Tips for communicating with aliens
by ADAM EARNHEARDT
Two aliens have invaded my home. Don’t be fooled by their appearance. One looks like a 14-year-old girl, the other like a 12-year-old girl.
They’re good aliens, not at all like the kinds we see on TV. They’re polite. Sometimes they do funny things or make interesting noises. Most days they clean up after themselves.
My wife and I try to communicate with our new alien friends. But as those (i.e., parents) who have attempted interplanetary species-to-species communication will tell you, it’d be easier to find water on Mars than to have meaningful conversations with this type of alien.
We have a lot of difficulty finding a common language through shared experiences. We’re separated by more than three decades of life.
Oh, and they’re from another planet.
It’s not all bad. We occasionally find topics to discuss that don’t border on the mundane.
One common language we share is music. Over the past few months, the aliens have been home a lot (i.e., summer break), so we’ve turned to music to help bridge the conversation divide.
If I hear them listening to a song we listened to in the ’80s and ’90s, I perk up. “Oh, that was my favorite song in [random year],” I say. Even if it wasn’t really my favorite song, it gives us a jumping off point for connection.
We talk about the songs, the bands and what mom and dad must have been like in those days.
Earlier this summer, the 14-year-old alien jumped in the car as I was turning down the volume. The Dead Milkmen’s Punk Rock Girl was playing. She said, “No. Turn it up.”
I smiled, sang the lyrics out loud (and off-key). She laughed at me, asked me to replay it, and sang along. We talked about the lyrics and relationships.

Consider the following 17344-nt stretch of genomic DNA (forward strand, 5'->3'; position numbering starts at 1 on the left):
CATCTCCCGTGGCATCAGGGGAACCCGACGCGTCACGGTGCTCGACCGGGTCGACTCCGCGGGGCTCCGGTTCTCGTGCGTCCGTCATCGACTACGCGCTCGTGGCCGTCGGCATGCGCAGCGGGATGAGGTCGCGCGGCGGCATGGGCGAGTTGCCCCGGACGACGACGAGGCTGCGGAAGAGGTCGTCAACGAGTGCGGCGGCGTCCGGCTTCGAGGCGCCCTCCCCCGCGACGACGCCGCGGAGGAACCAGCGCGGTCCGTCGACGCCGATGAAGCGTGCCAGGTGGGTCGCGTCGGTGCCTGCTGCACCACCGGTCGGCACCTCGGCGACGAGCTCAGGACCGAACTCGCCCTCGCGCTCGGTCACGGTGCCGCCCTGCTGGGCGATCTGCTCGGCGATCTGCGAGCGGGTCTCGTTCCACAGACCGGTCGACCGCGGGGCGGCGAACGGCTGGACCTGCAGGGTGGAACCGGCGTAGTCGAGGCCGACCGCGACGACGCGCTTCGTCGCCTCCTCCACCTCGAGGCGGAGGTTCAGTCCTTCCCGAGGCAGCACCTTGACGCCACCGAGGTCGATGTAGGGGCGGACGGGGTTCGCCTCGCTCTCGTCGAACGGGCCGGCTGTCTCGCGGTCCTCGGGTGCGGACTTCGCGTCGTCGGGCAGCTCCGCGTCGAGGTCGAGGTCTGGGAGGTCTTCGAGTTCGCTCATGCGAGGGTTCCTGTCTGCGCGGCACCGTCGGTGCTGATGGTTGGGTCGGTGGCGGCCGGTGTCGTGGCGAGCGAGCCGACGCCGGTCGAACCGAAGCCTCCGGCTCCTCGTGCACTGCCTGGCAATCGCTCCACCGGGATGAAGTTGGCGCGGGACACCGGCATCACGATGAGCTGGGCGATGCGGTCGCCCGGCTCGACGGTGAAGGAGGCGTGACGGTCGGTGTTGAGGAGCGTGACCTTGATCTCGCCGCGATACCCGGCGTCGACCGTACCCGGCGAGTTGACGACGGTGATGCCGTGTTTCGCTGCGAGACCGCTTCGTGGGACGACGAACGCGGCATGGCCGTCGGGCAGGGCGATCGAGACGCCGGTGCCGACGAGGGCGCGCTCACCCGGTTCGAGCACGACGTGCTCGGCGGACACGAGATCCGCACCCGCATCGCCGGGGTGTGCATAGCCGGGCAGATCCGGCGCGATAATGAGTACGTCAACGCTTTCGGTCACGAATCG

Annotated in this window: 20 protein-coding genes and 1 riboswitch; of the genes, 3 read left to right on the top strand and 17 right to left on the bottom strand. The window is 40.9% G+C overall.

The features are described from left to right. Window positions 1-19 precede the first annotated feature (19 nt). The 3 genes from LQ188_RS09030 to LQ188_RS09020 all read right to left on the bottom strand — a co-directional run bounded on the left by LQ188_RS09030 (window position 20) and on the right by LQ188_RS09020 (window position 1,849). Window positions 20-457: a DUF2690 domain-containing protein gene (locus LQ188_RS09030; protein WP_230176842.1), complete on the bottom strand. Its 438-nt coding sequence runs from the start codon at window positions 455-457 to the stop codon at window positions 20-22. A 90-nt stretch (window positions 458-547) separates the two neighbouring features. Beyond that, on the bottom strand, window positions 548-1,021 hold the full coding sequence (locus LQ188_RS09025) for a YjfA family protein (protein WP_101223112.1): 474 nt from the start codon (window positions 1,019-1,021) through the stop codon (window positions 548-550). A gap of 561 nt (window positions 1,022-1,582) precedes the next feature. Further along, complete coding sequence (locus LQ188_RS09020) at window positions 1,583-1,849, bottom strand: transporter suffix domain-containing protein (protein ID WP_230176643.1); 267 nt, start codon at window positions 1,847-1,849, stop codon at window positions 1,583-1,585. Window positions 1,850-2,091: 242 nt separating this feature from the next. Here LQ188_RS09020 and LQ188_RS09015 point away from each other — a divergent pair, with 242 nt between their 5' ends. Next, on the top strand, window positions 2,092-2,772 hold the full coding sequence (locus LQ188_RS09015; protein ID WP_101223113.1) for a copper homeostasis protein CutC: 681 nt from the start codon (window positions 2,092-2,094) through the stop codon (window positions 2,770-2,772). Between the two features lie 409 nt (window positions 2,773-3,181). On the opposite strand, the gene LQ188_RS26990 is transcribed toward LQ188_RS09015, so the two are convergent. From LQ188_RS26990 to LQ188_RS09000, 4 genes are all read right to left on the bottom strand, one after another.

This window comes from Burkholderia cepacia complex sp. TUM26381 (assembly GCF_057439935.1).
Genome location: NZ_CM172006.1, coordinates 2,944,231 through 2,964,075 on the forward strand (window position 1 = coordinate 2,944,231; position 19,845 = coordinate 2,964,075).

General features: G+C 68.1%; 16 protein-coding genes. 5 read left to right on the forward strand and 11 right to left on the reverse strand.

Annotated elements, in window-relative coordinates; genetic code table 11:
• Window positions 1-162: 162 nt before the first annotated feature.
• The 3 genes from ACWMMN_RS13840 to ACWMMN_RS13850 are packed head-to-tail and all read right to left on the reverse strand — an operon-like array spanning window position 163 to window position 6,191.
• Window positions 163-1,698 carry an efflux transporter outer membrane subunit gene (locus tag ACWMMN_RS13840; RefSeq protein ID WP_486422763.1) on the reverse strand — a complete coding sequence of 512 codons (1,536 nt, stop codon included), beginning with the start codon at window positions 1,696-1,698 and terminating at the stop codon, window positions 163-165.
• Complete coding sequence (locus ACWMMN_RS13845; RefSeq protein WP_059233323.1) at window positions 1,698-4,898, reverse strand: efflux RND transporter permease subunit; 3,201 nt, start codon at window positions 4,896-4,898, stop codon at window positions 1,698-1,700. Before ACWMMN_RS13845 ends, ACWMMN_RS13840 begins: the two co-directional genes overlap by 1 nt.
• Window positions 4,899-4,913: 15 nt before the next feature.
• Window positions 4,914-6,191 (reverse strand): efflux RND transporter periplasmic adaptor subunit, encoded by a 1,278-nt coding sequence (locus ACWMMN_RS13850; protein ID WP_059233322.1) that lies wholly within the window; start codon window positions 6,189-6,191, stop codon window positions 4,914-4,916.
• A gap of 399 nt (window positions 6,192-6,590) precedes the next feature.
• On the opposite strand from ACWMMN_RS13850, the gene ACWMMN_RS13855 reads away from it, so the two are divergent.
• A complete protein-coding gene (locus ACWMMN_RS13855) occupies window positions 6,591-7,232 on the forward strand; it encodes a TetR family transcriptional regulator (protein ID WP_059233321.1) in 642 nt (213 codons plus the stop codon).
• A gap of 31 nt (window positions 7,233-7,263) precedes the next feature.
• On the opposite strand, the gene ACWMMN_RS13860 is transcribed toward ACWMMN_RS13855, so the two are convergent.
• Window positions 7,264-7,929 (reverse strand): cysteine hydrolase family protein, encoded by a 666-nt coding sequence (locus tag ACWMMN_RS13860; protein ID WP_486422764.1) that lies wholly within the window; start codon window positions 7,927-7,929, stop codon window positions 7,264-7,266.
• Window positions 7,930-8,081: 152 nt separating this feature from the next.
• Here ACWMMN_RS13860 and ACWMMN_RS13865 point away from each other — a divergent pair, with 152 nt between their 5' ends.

About an hour later, I went to Spotify and created a “Songs You MUST Hear” playlist. Of course, I add the Dead Milkmen’s ode, but I also filled it with many songs from different genres and decades, some hits and some a little more obscure.
We share a Spotify account. It’s mostly “alien” playlists, all loaded with nonsensical music created by other silly aliens.
We hear them listening to songs my wife and I recognize. A fellow alien will take a song from our youth and create a parody about Minecraft or Fortnite. The parodies aren’t very good, but we hum along because we know the tunes.
Yesterday it was a-ha’s Take On Me. Last week it was something by Queen. It doesn’t really matter what song it is so long as it opens the door to making a deeper connection with our little aliens.
I know it won’t always be this way. The aliens will learn our ways. They’ll learn our language. For now, it’s nice to know we have music and a Spotify playlist to make a connection.
Adam Earnheardt is chair of the department of communication at Youngstown State University. Follow him on Twitter at @adamearn and on his blog at www.adamearn.com.